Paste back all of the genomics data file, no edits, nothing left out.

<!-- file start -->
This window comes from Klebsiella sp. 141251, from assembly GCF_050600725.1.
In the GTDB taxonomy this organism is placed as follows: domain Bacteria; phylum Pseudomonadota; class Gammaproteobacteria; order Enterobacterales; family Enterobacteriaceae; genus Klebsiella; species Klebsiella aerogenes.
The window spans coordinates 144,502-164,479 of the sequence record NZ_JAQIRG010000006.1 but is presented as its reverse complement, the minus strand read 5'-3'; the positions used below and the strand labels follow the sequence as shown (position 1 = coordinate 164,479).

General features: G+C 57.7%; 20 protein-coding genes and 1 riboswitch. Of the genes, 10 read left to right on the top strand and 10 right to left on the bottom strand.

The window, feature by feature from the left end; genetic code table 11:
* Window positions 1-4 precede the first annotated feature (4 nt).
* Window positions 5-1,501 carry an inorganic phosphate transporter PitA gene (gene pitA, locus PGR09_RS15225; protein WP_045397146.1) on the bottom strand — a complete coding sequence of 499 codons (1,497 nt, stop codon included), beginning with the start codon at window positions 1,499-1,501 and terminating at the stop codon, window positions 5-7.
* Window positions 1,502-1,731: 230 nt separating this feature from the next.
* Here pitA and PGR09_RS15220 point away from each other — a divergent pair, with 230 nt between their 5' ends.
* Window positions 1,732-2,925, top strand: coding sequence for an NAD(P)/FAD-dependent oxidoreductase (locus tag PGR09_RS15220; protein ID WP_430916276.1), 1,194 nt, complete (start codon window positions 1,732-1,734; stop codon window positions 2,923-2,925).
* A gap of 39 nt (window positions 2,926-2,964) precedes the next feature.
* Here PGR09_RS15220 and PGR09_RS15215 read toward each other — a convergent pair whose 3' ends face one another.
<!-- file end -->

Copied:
This window comes from Klebsiella sp. 141251, from assembly GCF_050600725.1.
In the GTDB taxonomy this organism is placed as follows: domain Bacteria; phylum Pseudomonadota; class Gammaproteobacteria; order Enterobacterales; family Enterobacteriaceae; genus Klebsiella; species Klebsiella aerogenes.
The window spans coordinates 144,502-164,479 of the sequence record NZ_JAQIRG010000006.1 but is presented as its reverse complement, the minus strand read 5'-3'; the positions used below and the strand labels follow the sequence as shown (position 1 = coordinate 164,479).

General features: G+C 57.7%; 20 protein-coding genes and 1 riboswitch. Of the genes, 10 read left to right on the top strand and 10 right to left on the bottom strand.

The window, feature by feature from the left end; genetic code table 11:
* Window positions 1-4 precede the first annotated feature (4 nt).
* Window positions 5-1,501 carry an inorganic phosphate transporter PitA gene (gene pitA, locus PGR09_RS15225; protein WP_045397146.1) on the bottom strand — a complete coding sequence of 499 codons (1,497 nt, stop codon included), beginning with the start codon at window positions 1,499-1,501 and terminating at the stop codon, window positions 5-7.
* Window positions 1,502-1,731: 230 nt separating this feature from the next.
* Here pitA and PGR09_RS15220 point away from each other — a divergent pair, with 230 nt between their 5' ends.
* Window positions 1,732-2,925, top strand: coding sequence for an NAD(P)/FAD-dependent oxidoreductase (locus tag PGR09_RS15220; protein ID WP_430916276.1), 1,194 nt, complete (start codon window positions 1,732-1,734; stop codon window positions 2,923-2,925).
* A gap of 39 nt (window positions 2,926-2,964) precedes the next feature.
* Here PGR09_RS15220 and PGR09_RS15215 read toward each other — a convergent pair whose 3' ends face one another.